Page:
Responding to Migrants’ Vulnerability to Malaria in Vietnam

Date Published: Wednesday, April 20, 2016

Dinh Thi Buon was born in 1967. An ethnic H’re woman from Quang Ngai, she migrated to Dak O commune, Bu Gia Map district (Binh Phuoc province) two years ago along with her husband.

They live with their daughters Hieu and Trieng, their two sons-in-law and a three-year-old grandson. The couple has another son who is married to a local woman named Huong and lives about 3km away.

Apart from working on call, Buon’s family has rented about 1,000 square metres of land where they plant cassava. They live in a small tent in the middle of their land. The tent has a fireplace at its centre for cooking, around which the family members sleep at night in hammocks. “It’s important to find work, the place you sleep doesn’t matter too much,” says Hieu. The family gets water from a spring, and light from a battery torch because they have no electricity.

Both Hieu and Trieng’s families are seasonal migrants. They only stay in Bu Gia Map for two or three months each time until there is no more work. Currently their work involves removing grass in pepper and cassava fields and spreading fertilizer for rubber plants. They all migrate because jobs are scarce in their hometown. “We come when we can’t find work there (in Quang Ngai). There is plenty of work here. One can hope to earn one hundred or one hundred fifty thousand dongs a day here, while at home we earn only fifty or sixty thousand.”

Buon and her husband have just been discharged from the hospital for malaria and are still recovering. Last year they contracted the same disease. Huong and her son have also had malaria before. “My little boy had malaria when he was four, because we brought him along when we were planting rice in our farmland on slopes near the forest and stayed the night there. My husband has fevers every year and these fevers would just continue for so long,” says Huong.

She adds, “People here go to the forest to harvest herbs and rattan shoots without any hammocks or mosquito nets. They stay there one or two nights and run a fever when they return. They go to the medical station and are diagnosed with malaria and given drugs for treatment and then the fever goes away.”

However, Huong points out that quite soon after that, they return to the forest and run a fever again. “This year my husband has not contracted malaria because he is not allowed to go to the forest anymore,” says Huong with a wry smile on her face.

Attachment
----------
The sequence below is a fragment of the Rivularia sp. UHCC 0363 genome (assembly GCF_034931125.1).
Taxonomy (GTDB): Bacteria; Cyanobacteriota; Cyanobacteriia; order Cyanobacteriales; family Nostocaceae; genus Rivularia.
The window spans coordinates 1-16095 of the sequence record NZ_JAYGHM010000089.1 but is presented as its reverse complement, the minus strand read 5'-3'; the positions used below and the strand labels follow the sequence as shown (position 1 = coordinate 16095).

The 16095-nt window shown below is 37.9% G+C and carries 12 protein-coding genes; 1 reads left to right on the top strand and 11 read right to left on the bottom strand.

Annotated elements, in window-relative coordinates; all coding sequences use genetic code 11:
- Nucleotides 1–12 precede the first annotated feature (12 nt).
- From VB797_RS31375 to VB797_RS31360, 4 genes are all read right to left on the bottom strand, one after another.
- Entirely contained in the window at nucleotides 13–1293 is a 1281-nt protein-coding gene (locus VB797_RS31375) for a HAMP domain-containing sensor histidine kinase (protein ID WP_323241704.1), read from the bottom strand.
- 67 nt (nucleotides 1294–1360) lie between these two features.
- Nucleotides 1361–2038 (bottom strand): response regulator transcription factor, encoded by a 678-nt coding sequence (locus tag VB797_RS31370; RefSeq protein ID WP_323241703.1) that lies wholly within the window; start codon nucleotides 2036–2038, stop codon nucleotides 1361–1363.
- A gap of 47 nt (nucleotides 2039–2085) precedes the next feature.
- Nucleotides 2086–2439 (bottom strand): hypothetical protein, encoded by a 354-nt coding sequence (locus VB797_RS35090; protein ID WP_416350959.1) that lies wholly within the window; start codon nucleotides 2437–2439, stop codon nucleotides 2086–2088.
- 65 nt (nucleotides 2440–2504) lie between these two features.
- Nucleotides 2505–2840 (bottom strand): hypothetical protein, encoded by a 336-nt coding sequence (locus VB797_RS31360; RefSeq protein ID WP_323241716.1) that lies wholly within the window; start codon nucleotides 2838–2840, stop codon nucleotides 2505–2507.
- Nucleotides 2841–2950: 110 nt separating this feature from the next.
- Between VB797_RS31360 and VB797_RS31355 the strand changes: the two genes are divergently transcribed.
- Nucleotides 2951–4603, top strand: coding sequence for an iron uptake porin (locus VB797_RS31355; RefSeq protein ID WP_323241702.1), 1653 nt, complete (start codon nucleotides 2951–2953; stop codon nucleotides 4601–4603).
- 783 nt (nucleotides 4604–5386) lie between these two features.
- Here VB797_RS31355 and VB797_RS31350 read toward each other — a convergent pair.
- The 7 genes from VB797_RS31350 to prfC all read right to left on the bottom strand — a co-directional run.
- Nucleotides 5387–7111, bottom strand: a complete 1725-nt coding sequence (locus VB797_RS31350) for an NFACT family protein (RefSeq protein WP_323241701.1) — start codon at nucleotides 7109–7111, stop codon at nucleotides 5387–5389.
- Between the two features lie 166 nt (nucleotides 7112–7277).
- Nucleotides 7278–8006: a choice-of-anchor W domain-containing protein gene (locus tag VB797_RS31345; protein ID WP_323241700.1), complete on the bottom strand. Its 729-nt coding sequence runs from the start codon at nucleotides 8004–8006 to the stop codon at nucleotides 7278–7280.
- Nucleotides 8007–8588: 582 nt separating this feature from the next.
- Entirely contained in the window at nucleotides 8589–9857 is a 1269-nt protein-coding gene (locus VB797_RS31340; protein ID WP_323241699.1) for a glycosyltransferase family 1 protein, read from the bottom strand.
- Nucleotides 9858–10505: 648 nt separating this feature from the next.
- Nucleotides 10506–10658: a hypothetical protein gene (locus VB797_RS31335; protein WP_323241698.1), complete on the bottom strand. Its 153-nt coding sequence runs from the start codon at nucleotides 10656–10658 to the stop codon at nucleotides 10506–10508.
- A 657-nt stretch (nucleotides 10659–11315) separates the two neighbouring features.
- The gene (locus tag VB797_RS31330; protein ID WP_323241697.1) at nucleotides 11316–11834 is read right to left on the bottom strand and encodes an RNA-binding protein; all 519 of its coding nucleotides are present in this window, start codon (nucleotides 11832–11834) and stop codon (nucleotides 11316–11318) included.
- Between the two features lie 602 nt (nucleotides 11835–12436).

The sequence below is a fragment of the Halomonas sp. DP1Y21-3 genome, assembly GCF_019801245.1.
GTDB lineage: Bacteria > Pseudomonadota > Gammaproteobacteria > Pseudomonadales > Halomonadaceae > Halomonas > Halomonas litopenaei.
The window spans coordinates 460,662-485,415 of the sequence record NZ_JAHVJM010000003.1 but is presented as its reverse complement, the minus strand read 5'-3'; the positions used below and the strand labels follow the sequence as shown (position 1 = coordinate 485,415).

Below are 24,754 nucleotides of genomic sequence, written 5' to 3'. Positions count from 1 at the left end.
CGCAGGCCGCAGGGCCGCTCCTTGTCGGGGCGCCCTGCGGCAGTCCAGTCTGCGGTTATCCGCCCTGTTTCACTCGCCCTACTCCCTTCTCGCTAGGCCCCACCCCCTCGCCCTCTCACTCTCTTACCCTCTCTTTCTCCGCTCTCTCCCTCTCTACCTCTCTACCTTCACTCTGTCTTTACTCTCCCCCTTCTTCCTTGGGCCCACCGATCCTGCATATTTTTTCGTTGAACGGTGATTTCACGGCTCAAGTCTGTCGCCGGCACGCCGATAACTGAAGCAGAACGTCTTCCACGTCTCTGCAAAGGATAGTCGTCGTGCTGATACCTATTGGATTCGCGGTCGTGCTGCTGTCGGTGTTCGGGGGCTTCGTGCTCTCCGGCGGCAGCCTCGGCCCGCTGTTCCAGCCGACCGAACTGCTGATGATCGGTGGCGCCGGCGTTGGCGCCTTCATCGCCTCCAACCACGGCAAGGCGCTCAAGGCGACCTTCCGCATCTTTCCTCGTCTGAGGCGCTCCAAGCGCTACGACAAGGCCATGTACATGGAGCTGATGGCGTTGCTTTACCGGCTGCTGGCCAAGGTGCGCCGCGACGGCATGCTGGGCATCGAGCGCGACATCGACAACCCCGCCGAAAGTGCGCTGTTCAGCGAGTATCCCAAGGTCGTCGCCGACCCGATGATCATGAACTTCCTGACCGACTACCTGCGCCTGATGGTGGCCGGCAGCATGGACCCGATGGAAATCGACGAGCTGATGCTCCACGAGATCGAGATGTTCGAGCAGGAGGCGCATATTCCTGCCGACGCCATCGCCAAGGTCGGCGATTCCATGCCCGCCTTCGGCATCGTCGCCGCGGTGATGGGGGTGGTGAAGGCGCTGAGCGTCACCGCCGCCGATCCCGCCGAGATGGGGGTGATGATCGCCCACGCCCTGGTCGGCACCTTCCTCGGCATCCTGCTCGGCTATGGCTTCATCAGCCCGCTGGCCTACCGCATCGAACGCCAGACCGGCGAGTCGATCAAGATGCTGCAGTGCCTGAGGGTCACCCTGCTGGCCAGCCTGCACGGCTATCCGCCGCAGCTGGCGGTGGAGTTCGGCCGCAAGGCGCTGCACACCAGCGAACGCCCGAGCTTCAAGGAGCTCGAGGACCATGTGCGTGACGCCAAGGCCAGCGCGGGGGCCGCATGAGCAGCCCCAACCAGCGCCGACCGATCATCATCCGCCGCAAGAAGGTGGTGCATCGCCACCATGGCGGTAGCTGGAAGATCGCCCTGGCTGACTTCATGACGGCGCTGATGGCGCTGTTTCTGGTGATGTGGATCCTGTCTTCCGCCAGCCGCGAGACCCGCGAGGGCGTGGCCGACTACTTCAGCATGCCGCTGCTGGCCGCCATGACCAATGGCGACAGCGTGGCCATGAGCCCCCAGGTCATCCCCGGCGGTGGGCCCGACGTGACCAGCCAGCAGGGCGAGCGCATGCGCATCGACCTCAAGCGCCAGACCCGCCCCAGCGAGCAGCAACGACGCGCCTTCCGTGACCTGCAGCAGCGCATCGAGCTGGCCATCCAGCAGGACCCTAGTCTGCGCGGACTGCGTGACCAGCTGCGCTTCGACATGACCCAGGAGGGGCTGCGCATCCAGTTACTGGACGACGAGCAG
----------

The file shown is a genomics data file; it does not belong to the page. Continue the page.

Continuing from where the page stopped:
Of the four (Buon, Hieu, Trieng and Huong), only Huong and Hieu know about malaria because both of their sons have had malaria. Hieu’s son contracted malaria when he was two years old. One morning he had a fever and convulsive fits on that confused her at first. She did not know it was malaria until she brought her son to the medical station that afternoon. Now she knows these are some of the symptoms of malaria.

Huong became aware of the disease from a flier that her son brought back from an awareness program at his school and had it glued on their wall. “This serves two purposes: to patch up the torn wall and to teach people something useful about a disease,” says Huong. Once, when the local authority called for people to come and soak their mosquito nets in insecticide, Huong did not go because the station was too far and she did not have a bike.

On the other hand, Buon confesses that she did not know that malaria could be lethal.

Hieu and Huong know they should avoid mosquito bites by sleeping in nets at night and use repellent during daytime but they cannot always practice this due to their lack of money.

Buon sleeps in a hammock hanging above the fireplace without a mosquito net. None of her family members have medical insurance.

Huong’s family used to have free insurance thanks to their status as a poor household, but they have recently been removed from this category and no longer have it. However, she cannot afford to buy new insurance.

The above excerpts are from a yearlong study conducted November 2014-2015 by IOM Vietnam on the challenges faced by migrants regarding malaria. Even when respondents know what measures they can take to prevent mosquito bites, acting on this knowledge can be an insurmountable challenge. Without the money to afford bed nets and preventative care, migrants like Buon and Huong are at high risk of both contracting the disease and of not having it properly treated. In order to End Malaria for Good, IOM is working with partners in Vietnam to raise awareness amongst migrants about malaria and how access to treatment can be improved.